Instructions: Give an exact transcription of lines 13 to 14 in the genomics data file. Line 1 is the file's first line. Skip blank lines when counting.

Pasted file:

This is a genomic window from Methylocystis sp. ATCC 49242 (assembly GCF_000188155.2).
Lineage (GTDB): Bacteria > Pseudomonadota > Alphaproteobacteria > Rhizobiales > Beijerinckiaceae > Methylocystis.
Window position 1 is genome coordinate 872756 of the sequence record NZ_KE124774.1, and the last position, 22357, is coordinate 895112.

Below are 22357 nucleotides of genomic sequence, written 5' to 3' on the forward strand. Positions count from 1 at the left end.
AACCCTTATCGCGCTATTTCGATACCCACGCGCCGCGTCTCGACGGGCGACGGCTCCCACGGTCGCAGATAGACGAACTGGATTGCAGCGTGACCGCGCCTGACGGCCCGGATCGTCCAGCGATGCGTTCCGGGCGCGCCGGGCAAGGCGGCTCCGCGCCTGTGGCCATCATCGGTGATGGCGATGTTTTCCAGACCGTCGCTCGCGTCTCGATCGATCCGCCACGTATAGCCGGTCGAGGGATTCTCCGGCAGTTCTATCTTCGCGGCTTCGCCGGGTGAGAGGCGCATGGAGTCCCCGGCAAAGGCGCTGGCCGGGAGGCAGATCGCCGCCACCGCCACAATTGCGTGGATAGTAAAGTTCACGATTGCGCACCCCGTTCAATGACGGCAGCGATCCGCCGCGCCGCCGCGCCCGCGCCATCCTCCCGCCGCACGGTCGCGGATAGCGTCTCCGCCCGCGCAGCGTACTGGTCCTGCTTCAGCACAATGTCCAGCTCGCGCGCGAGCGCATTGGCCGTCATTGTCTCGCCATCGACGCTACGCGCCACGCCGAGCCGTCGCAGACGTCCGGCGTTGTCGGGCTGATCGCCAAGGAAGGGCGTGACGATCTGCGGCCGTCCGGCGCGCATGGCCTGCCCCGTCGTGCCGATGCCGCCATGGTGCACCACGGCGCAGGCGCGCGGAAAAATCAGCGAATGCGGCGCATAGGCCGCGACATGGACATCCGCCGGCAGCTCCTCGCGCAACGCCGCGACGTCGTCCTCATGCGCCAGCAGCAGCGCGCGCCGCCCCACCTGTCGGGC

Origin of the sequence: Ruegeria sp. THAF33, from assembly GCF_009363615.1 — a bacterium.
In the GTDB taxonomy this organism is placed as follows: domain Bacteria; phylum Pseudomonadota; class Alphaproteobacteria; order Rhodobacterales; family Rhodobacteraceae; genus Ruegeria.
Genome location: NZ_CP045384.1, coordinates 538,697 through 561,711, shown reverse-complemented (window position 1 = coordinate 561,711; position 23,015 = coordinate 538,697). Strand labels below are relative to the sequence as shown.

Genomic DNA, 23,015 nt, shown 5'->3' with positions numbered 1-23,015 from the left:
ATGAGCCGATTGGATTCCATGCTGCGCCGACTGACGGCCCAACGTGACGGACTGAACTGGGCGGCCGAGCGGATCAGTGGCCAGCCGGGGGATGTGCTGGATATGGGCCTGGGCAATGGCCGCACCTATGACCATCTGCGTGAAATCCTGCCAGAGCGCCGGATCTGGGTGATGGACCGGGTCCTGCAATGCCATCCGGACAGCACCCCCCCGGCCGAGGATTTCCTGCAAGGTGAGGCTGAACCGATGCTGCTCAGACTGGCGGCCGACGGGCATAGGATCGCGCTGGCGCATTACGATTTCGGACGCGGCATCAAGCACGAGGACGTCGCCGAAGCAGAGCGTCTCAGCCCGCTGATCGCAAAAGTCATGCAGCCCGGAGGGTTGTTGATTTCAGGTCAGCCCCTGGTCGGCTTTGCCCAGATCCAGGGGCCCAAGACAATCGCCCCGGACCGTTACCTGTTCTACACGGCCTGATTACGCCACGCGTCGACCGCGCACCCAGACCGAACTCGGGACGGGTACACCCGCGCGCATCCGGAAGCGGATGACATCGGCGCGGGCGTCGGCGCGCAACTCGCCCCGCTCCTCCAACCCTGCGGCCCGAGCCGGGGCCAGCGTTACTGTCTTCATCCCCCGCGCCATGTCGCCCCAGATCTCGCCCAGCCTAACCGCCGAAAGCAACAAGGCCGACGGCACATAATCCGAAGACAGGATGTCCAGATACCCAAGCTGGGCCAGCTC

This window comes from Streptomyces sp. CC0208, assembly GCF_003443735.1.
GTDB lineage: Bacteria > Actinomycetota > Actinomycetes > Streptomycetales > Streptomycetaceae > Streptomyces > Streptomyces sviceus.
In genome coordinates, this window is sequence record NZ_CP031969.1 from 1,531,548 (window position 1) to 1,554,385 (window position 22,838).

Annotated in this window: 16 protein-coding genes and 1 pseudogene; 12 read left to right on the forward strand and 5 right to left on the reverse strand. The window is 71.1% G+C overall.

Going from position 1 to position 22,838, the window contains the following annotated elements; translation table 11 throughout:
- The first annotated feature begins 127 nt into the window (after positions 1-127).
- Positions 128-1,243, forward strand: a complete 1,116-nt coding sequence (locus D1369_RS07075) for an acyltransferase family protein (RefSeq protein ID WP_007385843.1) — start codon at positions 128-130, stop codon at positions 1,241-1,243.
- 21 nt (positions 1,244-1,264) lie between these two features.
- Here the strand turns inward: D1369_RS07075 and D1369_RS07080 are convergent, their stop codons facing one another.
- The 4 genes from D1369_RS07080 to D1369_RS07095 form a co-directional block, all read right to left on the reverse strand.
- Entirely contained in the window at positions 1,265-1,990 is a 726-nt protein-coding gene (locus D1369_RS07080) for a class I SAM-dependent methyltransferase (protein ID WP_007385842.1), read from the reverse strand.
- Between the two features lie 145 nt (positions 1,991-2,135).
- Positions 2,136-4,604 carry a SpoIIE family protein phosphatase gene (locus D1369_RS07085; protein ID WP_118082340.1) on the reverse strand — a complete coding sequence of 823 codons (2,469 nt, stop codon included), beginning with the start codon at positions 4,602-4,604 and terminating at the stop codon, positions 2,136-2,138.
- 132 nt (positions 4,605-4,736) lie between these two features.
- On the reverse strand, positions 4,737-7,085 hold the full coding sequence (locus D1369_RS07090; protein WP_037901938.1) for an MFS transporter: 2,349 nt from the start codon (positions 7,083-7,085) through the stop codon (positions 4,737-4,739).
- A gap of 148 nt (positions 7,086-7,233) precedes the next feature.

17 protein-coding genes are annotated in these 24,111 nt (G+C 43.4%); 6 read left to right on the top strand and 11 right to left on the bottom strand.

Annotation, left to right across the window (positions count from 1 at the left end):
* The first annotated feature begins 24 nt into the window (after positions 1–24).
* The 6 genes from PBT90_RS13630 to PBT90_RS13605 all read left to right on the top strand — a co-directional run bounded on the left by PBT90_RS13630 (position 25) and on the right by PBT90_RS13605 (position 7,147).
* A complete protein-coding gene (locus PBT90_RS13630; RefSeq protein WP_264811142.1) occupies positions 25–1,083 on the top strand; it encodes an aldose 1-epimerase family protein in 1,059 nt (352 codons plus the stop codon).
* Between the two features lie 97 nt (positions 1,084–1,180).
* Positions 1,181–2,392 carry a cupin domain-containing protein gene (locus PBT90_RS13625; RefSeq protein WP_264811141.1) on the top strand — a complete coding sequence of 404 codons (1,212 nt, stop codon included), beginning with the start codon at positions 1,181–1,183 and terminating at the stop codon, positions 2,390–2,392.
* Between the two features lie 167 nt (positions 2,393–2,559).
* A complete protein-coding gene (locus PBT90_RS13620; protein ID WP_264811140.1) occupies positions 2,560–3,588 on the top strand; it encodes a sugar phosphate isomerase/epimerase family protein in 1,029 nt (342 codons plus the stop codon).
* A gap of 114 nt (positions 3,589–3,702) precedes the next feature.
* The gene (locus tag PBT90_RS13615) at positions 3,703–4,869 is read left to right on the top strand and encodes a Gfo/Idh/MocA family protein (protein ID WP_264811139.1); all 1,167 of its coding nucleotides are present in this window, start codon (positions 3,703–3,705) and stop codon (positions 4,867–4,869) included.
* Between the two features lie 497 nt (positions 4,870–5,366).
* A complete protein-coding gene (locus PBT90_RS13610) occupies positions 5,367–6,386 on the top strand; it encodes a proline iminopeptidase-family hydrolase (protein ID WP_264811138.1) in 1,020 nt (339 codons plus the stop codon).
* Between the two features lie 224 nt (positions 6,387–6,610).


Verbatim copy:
In genome coordinates, this window is sequence record NZ_CP031969.1 from 1,531,548 (window position 1) to 1,554,385 (window position 22,838).

Annotated in this window: 16 protein-coding genes and 1 pseudogene; 12 read left to right on the forward strand and 5 right to left on the reverse strand. The window is 71.1% G+C overall.